Flaunting Dinosaur: The T. Rex Relative That Could Really Shake Its Tail Feather

on January 4, 2013 9:54 AM EST

Tail Feather
A T. Rex relative likely had elaborate tail feathers that they used to put on mating displays (Photo: Sydney Mohr)

Flaunting dinosaurs would have made the past look like a Las Vegas casino, according to a new study, published in the journal Acta Palaeontologica Polonica. Researchers found that some dinosaurs used their tail feathers to attract mates, and said these flaunting dinosaurs, a relative of the T-Rex, were some of the last dinosaur species to roam the Earth.

"Don't think of a trip back to the Mesozoic like a saunter through a reptile house," Scott Persons, study author and researcher at the University of Alberta, said, according to the Canadian Press. "Think of it as a trip to Las Vegas, because there would be tail-feather fans on show girls for you."

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Researchers studied numerous oviraptor fossils, and found that these flaunting dinosaurs had short, numerous vertebrae, which indicates great flexibility. In addition, the researchers found that the flaunting dinosaur would have had large muscles going down the tail, enabling them to shake their tail feathers.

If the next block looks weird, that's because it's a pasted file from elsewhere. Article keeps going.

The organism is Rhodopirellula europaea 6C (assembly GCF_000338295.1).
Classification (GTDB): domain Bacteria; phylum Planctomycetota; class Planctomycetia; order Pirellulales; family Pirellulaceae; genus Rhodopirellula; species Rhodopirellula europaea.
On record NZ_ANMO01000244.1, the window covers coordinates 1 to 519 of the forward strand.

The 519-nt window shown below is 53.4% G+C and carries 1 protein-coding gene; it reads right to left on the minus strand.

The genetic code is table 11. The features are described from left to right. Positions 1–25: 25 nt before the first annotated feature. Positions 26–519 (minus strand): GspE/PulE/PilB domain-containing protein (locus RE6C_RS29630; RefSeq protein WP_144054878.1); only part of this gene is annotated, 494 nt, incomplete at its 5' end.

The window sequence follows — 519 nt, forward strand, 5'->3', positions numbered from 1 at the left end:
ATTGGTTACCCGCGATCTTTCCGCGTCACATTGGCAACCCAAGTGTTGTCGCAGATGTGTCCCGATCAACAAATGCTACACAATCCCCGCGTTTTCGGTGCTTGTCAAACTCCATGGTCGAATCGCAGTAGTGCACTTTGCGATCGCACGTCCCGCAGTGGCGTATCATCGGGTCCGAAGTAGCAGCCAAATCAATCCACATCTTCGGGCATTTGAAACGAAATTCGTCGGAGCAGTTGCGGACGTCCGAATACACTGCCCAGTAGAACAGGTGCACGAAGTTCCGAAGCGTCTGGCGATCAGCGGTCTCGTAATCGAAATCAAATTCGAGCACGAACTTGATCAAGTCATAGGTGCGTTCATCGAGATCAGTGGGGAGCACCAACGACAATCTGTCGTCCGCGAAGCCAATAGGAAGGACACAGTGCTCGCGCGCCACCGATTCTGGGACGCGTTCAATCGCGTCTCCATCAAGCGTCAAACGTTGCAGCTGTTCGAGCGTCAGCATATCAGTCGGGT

Researchers studied numerous oviraptor fossils, and found that these flaunting dinosaurs had short, numerous vertebrae, which indicates great flexibility. In addition, the researchers found that the flaunting dinosaur would have had large muscles going down the tail, enabling them to shake their tail feathers.

The study also suggests that the flaunting dinosaur's tail feathers may have looked like a peacocks'.

"Exceptional fossils of oviraptors from China, which were preserved in fine volcanic ash, show definitively that at least some of the tail feathers had bands of contrasting color," Persons said. "They may have had iridescent feathers, like a peacock, but that is a harder question, and one without definitive evidence."

But while the study's findings clearly show that the flaunting dinosaur put on elaborate tail shows, unfortunately, we'll never know what the show looked like.

"Oviraptors clearly had the anatomy needed to sinuously swish and to gracefully flaunt their tails," Persons told Discovery News. "I suspect that a displaying oviraptor would be quite a sight, but the precise choreography of a dinosaur mating dance is the sort of thing that you can't learn from bones and is, sadly, the sort of thing that paleontologists will probably never know."

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